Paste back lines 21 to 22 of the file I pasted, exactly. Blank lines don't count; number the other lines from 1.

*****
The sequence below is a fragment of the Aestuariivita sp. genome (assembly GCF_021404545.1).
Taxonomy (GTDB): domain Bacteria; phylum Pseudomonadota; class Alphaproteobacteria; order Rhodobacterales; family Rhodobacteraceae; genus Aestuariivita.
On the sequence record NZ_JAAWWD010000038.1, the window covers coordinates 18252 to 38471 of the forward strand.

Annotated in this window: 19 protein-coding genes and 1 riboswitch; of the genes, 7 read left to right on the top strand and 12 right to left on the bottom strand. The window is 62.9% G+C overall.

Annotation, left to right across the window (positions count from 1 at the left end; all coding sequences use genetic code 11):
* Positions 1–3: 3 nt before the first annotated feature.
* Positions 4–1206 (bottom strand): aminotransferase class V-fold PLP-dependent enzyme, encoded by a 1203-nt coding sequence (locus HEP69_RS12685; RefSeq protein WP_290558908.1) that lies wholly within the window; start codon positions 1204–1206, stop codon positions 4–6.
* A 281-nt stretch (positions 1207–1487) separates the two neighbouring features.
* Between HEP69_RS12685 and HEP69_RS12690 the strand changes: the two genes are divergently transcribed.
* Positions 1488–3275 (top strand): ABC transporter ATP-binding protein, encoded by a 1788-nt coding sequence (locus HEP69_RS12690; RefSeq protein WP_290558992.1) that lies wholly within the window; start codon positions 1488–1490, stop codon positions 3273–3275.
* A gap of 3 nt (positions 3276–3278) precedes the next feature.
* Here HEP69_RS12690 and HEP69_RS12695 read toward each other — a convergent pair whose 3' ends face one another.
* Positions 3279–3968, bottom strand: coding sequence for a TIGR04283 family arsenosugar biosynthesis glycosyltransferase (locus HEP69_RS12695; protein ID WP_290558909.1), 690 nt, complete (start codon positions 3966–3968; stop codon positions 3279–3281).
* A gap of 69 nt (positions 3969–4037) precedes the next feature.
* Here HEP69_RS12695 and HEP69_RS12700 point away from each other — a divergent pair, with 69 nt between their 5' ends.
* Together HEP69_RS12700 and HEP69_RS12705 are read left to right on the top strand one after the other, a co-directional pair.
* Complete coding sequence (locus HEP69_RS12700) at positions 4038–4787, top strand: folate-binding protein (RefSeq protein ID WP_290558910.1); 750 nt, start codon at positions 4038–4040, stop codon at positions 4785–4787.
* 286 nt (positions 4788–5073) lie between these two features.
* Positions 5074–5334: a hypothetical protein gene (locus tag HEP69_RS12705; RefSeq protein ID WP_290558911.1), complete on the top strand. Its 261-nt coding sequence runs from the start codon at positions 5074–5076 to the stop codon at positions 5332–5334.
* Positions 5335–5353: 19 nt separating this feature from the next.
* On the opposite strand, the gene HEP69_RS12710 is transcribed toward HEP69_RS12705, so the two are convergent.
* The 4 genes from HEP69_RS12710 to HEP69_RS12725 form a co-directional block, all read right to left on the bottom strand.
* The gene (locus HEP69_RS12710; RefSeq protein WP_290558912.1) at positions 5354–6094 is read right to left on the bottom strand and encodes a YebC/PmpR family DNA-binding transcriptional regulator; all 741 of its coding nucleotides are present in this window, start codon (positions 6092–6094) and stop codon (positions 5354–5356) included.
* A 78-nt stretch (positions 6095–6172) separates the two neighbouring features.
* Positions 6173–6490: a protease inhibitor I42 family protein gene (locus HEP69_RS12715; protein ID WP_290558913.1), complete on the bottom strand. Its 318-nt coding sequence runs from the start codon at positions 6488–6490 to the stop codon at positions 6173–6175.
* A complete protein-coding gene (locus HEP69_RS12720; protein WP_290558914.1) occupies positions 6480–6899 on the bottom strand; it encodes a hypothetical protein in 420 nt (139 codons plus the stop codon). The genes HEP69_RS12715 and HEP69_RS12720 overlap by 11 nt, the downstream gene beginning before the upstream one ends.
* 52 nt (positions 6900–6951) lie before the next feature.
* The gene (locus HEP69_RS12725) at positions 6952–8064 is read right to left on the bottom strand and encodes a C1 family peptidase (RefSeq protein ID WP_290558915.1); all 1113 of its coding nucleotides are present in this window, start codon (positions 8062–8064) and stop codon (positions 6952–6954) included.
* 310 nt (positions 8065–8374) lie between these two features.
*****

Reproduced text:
* On the opposite strand, the gene HEP69_RS12710 is transcribed toward HEP69_RS12705, so the two are convergent.
* The 4 genes from HEP69_RS12710 to HEP69_RS12725 form a co-directional block, all read right to left on the bottom strand.